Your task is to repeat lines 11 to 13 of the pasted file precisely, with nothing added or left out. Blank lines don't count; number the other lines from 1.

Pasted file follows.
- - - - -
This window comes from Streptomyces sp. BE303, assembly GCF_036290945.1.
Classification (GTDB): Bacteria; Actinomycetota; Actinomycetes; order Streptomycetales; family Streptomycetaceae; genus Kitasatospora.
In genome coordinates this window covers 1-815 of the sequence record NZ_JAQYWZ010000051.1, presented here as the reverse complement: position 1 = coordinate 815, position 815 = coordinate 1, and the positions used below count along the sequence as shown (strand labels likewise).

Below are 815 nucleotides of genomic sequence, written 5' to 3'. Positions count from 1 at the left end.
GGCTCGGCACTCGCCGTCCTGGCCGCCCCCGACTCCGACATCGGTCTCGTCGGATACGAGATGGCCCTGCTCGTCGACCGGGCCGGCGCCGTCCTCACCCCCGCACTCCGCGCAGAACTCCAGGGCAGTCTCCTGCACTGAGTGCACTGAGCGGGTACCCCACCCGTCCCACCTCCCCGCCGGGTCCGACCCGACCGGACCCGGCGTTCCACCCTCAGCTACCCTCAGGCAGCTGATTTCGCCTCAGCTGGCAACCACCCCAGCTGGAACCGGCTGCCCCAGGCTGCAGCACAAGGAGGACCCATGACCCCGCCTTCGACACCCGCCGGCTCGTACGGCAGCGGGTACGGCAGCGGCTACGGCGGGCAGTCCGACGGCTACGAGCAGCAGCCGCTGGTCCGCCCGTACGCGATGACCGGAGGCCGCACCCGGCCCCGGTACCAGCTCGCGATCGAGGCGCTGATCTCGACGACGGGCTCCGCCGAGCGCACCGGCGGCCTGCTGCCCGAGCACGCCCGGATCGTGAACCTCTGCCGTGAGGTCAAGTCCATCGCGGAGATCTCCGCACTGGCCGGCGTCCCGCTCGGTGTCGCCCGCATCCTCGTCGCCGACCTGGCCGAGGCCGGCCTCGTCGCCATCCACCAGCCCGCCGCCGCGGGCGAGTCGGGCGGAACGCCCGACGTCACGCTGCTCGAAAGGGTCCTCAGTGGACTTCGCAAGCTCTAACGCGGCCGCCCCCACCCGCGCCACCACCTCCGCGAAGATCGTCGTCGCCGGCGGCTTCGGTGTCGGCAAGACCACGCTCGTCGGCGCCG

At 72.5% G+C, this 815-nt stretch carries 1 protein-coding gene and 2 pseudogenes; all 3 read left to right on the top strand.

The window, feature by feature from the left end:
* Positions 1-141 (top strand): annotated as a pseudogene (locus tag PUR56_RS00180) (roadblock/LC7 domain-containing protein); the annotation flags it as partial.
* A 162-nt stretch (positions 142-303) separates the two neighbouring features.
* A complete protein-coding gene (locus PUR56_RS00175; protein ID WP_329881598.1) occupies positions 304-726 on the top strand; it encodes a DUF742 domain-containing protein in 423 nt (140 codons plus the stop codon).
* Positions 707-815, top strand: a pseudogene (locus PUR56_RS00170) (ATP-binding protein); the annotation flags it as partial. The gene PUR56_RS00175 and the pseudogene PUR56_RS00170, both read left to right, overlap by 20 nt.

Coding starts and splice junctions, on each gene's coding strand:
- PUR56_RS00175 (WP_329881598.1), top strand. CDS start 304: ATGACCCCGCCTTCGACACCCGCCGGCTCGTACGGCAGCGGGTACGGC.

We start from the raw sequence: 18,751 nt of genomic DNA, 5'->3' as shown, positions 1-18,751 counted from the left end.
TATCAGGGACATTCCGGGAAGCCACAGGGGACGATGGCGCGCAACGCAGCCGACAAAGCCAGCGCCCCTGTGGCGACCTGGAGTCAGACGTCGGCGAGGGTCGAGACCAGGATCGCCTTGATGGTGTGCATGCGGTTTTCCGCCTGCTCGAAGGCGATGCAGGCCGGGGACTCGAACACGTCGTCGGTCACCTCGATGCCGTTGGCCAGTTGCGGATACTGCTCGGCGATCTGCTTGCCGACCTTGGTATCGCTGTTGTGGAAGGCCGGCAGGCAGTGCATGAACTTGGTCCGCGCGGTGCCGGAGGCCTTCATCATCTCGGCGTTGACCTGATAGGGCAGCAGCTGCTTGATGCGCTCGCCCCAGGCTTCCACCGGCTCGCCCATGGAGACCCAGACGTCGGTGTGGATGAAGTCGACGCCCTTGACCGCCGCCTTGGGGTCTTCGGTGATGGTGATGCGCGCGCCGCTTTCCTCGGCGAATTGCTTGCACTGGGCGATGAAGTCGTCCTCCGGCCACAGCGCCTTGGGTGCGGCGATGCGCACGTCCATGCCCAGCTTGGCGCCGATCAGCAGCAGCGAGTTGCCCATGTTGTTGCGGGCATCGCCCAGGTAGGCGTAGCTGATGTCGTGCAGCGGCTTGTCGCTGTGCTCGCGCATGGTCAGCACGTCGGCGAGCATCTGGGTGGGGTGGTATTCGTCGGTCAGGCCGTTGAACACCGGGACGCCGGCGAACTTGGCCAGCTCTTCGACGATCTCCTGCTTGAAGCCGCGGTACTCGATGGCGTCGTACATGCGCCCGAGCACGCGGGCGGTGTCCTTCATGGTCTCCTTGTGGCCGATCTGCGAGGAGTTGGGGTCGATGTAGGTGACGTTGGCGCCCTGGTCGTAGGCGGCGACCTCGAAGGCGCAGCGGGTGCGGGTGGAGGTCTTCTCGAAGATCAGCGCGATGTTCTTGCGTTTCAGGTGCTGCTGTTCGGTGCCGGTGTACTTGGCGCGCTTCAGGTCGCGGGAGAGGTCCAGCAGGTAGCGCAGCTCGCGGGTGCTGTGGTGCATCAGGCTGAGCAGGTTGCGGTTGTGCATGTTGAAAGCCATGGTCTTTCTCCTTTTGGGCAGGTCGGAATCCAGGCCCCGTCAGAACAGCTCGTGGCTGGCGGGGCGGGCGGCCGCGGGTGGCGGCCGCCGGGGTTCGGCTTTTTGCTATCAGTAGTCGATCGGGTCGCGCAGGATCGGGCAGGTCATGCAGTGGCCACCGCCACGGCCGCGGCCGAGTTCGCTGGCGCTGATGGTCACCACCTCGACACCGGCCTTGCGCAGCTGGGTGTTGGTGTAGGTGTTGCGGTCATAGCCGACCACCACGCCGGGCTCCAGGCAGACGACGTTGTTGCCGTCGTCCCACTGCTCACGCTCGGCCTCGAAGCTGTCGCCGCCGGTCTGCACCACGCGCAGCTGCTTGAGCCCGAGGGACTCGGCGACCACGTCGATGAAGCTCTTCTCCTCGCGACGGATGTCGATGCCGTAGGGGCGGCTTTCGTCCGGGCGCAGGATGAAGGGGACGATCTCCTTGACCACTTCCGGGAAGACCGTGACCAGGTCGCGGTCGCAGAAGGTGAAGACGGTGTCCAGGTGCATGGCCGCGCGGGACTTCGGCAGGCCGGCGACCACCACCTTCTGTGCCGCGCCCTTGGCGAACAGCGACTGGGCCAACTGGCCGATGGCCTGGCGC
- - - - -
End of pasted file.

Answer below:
* Positions 707-815, top strand: a pseudogene (locus PUR56_RS00170) (ATP-binding protein); the annotation flags it as partial. The gene PUR56_RS00175 and the pseudogene PUR56_RS00170, both read left to right, overlap by 20 nt.

Coding starts and splice junctions, on each gene's coding strand:
- PUR56_RS00175 (WP_329881598.1), top strand. CDS start 304: ATGACCCCGCCTTCGACACCCGCCGGCTCGTACGGCAGCGGGTACGGC.